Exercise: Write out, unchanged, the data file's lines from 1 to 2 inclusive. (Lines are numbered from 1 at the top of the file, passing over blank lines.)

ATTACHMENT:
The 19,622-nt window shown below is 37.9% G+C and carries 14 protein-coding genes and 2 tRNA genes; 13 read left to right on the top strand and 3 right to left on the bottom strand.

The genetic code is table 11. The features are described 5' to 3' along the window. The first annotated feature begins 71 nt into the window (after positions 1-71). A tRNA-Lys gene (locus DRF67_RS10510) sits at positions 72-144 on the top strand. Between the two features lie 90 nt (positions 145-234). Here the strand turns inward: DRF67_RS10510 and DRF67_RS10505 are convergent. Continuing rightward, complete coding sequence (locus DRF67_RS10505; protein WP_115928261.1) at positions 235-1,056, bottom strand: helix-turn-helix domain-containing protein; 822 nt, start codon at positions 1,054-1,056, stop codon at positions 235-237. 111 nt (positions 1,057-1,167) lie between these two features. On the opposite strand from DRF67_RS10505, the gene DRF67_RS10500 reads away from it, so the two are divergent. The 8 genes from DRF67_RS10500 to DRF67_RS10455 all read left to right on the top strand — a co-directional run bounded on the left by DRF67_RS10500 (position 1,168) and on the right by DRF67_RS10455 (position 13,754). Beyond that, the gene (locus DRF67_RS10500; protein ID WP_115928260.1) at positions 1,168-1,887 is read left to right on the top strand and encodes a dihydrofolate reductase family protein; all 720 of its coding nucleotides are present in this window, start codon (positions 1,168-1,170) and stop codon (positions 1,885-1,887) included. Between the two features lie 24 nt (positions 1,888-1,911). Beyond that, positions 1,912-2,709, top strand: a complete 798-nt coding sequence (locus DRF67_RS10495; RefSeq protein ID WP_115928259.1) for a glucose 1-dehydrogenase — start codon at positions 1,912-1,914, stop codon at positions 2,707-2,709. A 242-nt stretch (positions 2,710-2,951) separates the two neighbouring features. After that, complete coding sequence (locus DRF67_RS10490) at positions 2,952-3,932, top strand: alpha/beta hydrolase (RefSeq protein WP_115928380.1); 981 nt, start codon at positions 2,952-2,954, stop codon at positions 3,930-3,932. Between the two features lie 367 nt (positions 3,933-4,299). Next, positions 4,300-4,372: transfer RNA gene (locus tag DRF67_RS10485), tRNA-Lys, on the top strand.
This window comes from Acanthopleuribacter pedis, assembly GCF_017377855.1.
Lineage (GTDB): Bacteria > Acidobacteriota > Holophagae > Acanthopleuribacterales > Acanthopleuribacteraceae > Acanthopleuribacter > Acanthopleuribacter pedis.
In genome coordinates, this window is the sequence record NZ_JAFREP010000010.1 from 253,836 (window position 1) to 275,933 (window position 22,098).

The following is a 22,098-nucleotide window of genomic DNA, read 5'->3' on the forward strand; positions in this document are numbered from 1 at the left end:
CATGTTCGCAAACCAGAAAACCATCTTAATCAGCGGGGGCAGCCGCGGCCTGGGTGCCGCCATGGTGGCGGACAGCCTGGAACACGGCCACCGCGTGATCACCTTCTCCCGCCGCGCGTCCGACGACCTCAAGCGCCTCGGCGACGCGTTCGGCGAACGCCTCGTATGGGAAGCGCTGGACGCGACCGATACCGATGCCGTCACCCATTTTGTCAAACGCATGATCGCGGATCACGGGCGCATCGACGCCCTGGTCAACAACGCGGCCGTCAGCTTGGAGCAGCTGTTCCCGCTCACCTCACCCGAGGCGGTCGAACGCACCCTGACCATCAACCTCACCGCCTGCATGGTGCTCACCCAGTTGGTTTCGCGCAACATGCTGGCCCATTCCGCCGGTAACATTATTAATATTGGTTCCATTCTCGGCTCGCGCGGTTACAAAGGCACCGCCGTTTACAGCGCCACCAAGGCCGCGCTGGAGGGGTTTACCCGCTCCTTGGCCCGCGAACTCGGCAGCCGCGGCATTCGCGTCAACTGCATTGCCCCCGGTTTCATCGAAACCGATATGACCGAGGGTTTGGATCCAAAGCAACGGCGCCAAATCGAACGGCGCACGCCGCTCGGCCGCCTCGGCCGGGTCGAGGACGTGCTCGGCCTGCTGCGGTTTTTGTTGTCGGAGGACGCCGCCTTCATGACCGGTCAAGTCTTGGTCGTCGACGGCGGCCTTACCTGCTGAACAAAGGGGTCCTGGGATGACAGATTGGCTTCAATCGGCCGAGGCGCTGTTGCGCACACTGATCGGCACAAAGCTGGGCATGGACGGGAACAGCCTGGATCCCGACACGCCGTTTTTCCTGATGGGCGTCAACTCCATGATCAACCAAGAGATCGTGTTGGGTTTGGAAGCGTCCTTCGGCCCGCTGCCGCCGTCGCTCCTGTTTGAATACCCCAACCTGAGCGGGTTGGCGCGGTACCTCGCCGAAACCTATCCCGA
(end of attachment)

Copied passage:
The 19,622-nt window shown below is 37.9% G+C and carries 14 protein-coding genes and 2 tRNA genes; 13 read left to right on the top strand and 3 right to left on the bottom strand.

The genetic code is table 11. The features are described 5' to 3' along the window. The first annotated feature begins 71 nt into the window (after positions 1-71). A tRNA-Lys gene (locus DRF67_RS10510) sits at positions 72-144 on the top strand. Between the two features lie 90 nt (positions 145-234). Here the strand turns inward: DRF67_RS10510 and DRF67_RS10505 are convergent. Continuing rightward, complete coding sequence (locus DRF67_RS10505; protein WP_115928261.1) at positions 235-1,056, bottom strand: helix-turn-helix domain-containing protein; 822 nt, start codon at positions 1,054-1,056, stop codon at positions 235-237. 111 nt (positions 1,057-1,167) lie between these two features. On the opposite strand from DRF67_RS10505, the gene DRF67_RS10500 reads away from it, so the two are divergent. The 8 genes from DRF67_RS10500 to DRF67_RS10455 all read left to right on the top strand — a co-directional run bounded on the left by DRF67_RS10500 (position 1,168) and on the right by DRF67_RS10455 (position 13,754). Beyond that, the gene (locus DRF67_RS10500; protein ID WP_115928260.1) at positions 1,168-1,887 is read left to right on the top strand and encodes a dihydrofolate reductase family protein; all 720 of its coding nucleotides are present in this window, start codon (positions 1,168-1,170) and stop codon (positions 1,885-1,887) included. Between the two features lie 24 nt (positions 1,888-1,911). Beyond that, positions 1,912-2,709, top strand: a complete 798-nt coding sequence (locus DRF67_RS10495; RefSeq protein ID WP_115928259.1) for a glucose 1-dehydrogenase — start codon at positions 1,912-1,914, stop codon at positions 2,707-2,709. A 242-nt stretch (positions 2,710-2,951) separates the two neighbouring features. After that, complete coding sequence (locus DRF67_RS10490) at positions 2,952-3,932, top strand: alpha/beta hydrolase (RefSeq protein WP_115928380.1); 981 nt, start codon at positions 2,952-2,954, stop codon at positions 3,930-3,932. Between the two features lie 367 nt (positions 3,933-4,299). Next, positions 4,300-4,372: transfer RNA gene (locus tag DRF67_RS10485), tRNA-Lys, on the top strand.